12 May Anomalies to be resolved to ease tax burdens for Farmers and Landowners
Mayo’s Fine Gael TD, Alan Dillon welcomes an imminent directive to local councils that will permit de-zoning of farmland, thus relieving farmers from the burden of a forthcoming land tax and further anomalies that have arisen in respect to landowners who are actively selling their serviced land.
This decision responds to Deputy Dillon calls from landowners and farmers to exempt both farmland and properties currently on sale from the residential zoned land tax, set to be implemented next year.
This new 3% tax has been designed to incentivise the use of idle land zoned for housing, with the aim of discouraging land hoarding and boosting housing availability.
Given that residential zoned land holds a much higher value than agricultural land, farmers and landowners have raised serious concerns about the impending substantial tax liabilities. Deputy Dillon highlighted the predicament of a landowner whose land, zoned for medium density development by Mayo County Council, is fully serviced and has been on the market for the past three years. Despite actively trying to sell this property, which received planning permission in 2021, the landowner is liable for the full 3% tax.
“Farmers desiring to change their land use from residential to agricultural must submit de-zoning applications to local councils. However, some of these applications have been turned down. In response, the Department of Housing will soon instruct councils to facilitate such rezoning” according to Deputy Dillon.
This instruction will apply exclusively to farmland zoned as residential and serviced by the local authority, meaning it is connected to a water and electricity supply. Farmers not intending to use their land for housing can apply for rezoning. The ultimate decision to de-zone rests with local councils.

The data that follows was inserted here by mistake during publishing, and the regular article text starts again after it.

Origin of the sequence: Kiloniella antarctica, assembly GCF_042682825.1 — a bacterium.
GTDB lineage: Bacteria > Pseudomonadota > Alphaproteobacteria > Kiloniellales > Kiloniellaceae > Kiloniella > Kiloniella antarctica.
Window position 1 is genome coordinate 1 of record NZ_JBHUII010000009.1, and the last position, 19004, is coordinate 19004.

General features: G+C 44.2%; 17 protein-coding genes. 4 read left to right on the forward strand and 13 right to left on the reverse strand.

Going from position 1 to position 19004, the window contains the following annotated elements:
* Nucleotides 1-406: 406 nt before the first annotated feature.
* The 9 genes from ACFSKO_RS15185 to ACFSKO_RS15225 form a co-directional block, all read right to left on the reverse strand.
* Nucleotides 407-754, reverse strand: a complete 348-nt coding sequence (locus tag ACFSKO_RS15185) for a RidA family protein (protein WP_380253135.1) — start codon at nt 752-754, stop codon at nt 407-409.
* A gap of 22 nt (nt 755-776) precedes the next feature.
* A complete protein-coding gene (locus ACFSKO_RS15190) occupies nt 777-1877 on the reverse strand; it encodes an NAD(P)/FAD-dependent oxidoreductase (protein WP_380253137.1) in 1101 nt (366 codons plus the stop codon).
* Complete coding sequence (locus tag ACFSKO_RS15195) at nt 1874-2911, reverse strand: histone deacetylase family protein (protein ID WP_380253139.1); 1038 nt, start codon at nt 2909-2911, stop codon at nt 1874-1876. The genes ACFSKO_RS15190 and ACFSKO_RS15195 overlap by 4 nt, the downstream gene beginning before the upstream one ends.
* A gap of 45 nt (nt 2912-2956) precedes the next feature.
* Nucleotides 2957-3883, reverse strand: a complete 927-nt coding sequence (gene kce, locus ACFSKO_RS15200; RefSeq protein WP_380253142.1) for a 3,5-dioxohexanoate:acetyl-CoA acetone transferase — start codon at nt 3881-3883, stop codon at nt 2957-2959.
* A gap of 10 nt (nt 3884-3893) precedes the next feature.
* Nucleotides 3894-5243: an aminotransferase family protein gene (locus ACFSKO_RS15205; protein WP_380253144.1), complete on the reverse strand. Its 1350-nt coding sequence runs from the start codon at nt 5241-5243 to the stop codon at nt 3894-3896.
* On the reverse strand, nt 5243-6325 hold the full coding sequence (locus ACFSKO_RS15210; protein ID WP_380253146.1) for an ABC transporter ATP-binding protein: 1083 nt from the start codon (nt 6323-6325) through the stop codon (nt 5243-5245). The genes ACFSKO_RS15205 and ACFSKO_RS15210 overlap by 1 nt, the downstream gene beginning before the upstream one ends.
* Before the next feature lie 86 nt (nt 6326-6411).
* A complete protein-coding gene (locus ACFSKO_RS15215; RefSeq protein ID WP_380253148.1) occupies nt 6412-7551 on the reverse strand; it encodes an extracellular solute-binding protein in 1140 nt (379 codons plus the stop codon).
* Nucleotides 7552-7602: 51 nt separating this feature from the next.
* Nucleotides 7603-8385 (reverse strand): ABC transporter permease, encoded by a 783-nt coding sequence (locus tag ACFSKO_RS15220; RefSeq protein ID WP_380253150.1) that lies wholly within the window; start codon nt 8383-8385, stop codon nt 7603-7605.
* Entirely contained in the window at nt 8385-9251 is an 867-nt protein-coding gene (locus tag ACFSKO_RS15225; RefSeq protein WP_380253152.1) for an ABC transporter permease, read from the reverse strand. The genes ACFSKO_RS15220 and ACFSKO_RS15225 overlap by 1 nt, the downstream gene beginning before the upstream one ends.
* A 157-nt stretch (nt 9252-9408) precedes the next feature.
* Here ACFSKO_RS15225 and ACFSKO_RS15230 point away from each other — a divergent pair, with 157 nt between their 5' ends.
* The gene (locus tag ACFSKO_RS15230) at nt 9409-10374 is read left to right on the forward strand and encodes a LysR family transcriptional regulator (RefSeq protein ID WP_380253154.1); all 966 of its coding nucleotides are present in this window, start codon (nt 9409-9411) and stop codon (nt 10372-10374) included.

Taoiseach Leo Varadkar recently revealed to the Dáil that around 200 de-zoning applications from landowners had been rejected by An Bord Pleanála. He acknowledged the Government’s efforts to exempt farmland from the tax, particularly in cases where owners have attempted to de-zone.
Varadkar further disclosed discussions about this issue with the Ministers for Housing, Finance, and Public Expenditure. Recognising the anomalies that have arisen, he confirmed the Government’s intention to rectify the situation, hinting that a change in primary legislation may be needed.
However, it is suggested that this adjustment may not require changes to primary legislation but will instead be communicated to local authorities by the Department of Housing.
Deputy Dillon previously raised this issue in the Dáil and sought clarification from both the Minister of Finance and the Taoiseach. He states, ” those actively farming and owning land on the market should not bear the burden of this tax.” He also highlighted the considerable stress this situation is imposing on many farmers he is familiar with. The Mayo TD emphasized, ” Land that has seen generations of farming activity should remain dedicated to agriculture.”